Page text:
ALL eyes have been on Ed Miliband and much has been written about the importance of his party conference speech.

But what makes a good political speech?

Phil Collins, who wrote many of Tony Blair’s speeches, says great political speeches need a big event or a rallying cause and there are fewer of them than in the past.

If you want to know more, he will be will be speaking in a debate on political rhetoric at this year’s Cambridge Festival of Ideas next month.

Collins justifies the use of soundbites and says that not only are they vital in a world where a 24/7 media edits chunks of speeches down to one phrase, but all the great writers are full of them.

“We should guard against the derogatory association of the word soundbite,” he cautions.

“All we mean, really, is a pithy way of capturing the essence of the point. To be or not to be – that really was the question. It was a sound bite too.”

Quite.

AMONG correspondence this week was an e-mail from Dick Mandley, keen to retain momentum in an increasingly volatile spat between Chatteris town and Fenland district councillor John Chambers and nightclub entrepreneur Viv Salisbury.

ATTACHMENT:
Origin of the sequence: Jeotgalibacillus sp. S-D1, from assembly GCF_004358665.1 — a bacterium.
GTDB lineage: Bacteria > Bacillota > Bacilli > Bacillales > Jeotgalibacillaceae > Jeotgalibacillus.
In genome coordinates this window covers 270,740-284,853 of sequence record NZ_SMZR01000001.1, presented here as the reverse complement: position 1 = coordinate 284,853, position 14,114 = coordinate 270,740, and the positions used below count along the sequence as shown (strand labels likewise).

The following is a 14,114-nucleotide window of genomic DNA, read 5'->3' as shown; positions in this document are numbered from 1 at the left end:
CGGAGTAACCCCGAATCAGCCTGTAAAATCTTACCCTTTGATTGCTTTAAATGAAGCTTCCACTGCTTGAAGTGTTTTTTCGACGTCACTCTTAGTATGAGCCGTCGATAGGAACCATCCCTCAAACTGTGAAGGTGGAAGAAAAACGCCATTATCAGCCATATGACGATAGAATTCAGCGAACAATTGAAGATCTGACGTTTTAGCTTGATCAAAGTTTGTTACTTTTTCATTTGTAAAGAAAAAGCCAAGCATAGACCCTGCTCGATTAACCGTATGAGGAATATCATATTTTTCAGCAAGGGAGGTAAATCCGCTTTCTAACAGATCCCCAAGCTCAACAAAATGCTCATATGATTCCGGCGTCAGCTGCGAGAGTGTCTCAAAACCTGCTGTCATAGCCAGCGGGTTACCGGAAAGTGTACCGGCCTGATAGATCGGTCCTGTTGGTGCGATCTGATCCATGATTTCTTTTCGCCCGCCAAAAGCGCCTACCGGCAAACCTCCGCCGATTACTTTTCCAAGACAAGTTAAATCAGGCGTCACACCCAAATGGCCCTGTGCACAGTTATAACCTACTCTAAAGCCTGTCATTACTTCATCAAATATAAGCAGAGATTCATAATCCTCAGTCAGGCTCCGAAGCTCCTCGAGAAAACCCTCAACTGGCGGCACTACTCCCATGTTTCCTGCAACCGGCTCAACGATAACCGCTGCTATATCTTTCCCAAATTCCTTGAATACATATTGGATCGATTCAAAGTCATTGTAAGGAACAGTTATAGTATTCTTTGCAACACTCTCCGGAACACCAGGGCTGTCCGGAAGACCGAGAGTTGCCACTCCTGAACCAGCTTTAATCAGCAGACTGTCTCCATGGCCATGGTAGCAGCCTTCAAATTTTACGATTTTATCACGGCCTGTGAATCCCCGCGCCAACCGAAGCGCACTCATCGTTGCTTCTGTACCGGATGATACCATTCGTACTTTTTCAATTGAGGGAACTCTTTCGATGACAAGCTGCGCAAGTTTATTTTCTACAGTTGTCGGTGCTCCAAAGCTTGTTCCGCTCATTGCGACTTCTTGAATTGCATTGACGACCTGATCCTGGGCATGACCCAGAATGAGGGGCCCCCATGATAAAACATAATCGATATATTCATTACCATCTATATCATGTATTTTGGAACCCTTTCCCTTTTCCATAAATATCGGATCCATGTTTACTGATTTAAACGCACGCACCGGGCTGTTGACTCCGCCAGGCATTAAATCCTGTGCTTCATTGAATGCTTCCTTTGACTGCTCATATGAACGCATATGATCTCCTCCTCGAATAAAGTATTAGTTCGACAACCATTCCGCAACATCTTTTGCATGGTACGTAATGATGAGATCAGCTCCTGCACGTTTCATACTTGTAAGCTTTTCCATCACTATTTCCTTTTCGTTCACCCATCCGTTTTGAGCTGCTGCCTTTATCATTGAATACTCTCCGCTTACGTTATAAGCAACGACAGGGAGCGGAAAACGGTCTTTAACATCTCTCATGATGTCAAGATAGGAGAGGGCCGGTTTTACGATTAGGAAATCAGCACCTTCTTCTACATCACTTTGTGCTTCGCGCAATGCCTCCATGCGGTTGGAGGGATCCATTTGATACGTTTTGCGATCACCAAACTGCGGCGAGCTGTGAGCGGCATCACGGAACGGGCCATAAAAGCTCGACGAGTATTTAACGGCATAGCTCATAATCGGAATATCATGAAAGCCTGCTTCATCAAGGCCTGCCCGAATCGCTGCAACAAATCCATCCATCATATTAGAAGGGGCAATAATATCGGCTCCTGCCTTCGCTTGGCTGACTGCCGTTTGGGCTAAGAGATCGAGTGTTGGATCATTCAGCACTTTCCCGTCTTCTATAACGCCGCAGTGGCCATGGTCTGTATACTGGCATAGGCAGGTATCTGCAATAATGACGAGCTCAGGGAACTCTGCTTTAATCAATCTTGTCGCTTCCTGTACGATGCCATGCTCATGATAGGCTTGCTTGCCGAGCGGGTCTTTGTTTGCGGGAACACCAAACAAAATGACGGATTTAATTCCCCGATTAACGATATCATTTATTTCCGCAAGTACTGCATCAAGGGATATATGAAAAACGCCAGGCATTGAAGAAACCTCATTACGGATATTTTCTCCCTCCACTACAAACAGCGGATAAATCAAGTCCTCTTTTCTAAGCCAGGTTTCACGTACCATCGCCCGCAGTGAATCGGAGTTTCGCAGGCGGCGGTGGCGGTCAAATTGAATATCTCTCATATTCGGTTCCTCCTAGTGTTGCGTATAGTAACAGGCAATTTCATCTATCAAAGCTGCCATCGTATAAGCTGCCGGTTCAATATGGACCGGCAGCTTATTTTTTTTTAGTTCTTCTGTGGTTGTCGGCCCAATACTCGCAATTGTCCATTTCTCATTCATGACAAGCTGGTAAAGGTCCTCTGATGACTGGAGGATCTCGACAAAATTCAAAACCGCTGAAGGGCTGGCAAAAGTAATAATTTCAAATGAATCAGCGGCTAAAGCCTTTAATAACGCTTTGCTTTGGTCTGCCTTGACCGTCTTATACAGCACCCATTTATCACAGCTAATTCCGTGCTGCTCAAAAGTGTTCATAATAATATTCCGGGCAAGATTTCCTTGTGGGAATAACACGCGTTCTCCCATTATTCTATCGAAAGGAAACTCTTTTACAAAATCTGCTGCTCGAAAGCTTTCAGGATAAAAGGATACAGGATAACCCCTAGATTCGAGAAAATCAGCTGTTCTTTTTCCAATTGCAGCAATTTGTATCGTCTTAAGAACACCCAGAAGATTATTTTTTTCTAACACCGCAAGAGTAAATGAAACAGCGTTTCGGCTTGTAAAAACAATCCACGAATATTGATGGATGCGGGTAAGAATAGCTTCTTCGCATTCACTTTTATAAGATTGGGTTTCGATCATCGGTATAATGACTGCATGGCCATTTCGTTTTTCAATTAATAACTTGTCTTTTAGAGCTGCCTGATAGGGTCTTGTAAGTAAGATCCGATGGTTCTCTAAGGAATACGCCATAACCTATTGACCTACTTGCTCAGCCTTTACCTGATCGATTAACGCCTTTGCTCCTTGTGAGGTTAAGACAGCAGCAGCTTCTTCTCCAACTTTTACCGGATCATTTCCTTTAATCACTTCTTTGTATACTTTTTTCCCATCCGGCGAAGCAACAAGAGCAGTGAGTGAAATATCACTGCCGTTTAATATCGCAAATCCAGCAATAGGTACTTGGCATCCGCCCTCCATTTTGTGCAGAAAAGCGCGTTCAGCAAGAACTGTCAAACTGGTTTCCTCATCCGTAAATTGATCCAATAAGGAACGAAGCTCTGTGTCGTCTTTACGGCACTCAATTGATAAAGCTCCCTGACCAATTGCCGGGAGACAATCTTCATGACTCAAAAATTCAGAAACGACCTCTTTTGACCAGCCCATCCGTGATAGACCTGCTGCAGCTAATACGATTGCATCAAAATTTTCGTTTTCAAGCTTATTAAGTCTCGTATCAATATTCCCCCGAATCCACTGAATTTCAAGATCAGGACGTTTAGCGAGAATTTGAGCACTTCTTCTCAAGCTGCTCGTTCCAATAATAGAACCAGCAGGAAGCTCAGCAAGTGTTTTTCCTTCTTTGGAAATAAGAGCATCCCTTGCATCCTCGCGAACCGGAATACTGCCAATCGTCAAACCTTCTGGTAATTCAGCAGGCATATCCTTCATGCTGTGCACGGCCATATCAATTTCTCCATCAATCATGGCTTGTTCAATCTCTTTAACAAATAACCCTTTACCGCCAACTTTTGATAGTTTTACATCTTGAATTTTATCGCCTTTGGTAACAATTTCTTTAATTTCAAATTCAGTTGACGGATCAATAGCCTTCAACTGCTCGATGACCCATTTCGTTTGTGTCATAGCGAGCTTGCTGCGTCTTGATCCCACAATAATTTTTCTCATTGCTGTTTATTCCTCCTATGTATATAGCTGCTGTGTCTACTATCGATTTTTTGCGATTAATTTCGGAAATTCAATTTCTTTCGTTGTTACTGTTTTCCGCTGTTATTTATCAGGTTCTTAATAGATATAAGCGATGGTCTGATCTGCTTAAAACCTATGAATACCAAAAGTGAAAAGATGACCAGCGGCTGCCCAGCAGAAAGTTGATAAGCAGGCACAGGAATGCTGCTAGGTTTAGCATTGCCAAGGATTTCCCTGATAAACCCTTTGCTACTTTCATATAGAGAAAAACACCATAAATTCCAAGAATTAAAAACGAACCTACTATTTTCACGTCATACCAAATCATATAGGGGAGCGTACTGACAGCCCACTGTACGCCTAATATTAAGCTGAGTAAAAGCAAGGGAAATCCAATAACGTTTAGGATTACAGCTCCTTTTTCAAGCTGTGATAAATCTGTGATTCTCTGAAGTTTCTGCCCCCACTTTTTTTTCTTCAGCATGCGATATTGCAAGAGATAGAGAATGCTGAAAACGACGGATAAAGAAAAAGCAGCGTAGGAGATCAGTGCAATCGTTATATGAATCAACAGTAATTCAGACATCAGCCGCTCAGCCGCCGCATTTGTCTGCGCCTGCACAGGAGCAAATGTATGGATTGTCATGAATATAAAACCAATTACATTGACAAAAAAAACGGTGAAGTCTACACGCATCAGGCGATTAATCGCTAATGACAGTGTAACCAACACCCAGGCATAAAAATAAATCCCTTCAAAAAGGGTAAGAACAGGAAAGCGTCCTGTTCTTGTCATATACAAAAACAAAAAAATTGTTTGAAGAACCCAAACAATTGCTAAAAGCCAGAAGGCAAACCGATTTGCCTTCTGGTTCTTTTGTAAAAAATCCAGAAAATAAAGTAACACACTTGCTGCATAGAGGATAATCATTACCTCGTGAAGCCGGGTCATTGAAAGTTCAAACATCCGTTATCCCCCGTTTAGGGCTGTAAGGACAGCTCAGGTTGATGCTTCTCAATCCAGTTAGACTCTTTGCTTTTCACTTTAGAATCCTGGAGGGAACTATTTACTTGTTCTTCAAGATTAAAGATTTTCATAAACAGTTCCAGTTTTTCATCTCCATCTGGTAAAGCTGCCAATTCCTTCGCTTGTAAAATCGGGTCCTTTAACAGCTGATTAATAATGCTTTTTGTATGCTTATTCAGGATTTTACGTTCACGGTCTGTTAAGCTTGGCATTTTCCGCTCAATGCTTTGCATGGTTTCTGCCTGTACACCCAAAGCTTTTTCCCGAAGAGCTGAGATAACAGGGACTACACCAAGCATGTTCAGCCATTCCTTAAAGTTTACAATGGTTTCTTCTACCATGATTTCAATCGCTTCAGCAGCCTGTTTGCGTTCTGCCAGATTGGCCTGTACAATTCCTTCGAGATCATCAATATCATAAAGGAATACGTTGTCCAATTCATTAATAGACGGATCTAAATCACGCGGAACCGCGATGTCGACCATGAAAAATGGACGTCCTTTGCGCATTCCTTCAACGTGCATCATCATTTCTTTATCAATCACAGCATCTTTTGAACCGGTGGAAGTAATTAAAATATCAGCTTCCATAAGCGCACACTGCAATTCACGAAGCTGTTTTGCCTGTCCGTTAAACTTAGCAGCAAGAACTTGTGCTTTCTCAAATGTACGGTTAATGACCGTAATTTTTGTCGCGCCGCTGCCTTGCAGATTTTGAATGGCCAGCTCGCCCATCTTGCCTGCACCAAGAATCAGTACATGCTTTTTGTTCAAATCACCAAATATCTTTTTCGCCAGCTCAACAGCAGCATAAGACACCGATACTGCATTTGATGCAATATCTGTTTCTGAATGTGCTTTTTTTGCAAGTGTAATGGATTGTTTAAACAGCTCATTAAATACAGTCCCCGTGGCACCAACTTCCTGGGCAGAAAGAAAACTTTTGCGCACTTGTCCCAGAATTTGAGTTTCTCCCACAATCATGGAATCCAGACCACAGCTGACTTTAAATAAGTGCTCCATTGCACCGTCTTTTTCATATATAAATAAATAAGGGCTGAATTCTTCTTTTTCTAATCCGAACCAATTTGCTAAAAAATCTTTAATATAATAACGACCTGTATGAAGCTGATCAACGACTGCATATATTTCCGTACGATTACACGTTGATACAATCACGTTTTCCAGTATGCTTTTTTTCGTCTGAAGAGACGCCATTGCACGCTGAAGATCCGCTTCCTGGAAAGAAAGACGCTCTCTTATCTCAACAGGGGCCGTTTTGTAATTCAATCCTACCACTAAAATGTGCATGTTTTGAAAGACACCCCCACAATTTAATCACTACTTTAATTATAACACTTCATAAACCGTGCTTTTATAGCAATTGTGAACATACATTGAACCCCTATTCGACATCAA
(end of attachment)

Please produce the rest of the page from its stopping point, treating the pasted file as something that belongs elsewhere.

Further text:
Mr Mandley’s e-mail takes issue with a fundamental of the recent story and that is to whether the assertion by Cllr Chambers of his being a regular at The George is an altogether proper assertion.

“The fact that Cllr Chambers stated that he’s a regular at the George Hotel, in Chatteris, and that he has a dozen witnesses who will back his story, had me in stitches,” writes Mr Mandley.

“Who are his witnesses as the real regulars don’t appear to know who he is?”

A lengthy section of the e-mail goes into detail about a Conservative Club Extraordinary General Meeting some six years ago for which verification hasn’t come easy so we will let that pass (editor’s note: the lawyers are watching).

The next section deals with the suspension of Mr Salisbury from the Conservative Club and, in truth, I daren’t go there either (well, not at least with Mr Mandley to accompany me!).

I think I’m safe with this bit so here’s Mr Mandley’s challenge – for Mr Salisbury to be called before a special Tory club meeting “to get to the truth of this matter. Mr Salisbury is prepared to produce documents to prove his case and will stand or fall on these documents. Are others prepared to do the same?”

As someone once remarked: “The truth will set you free but at first it will make you miserable”.

HE’S such a wag you never know if you’re being bowled a googly, told a porky or being mauled by a frilled neck lizard.

But no matter ... the legend that is �Councillor Jonathan Farmer lives on.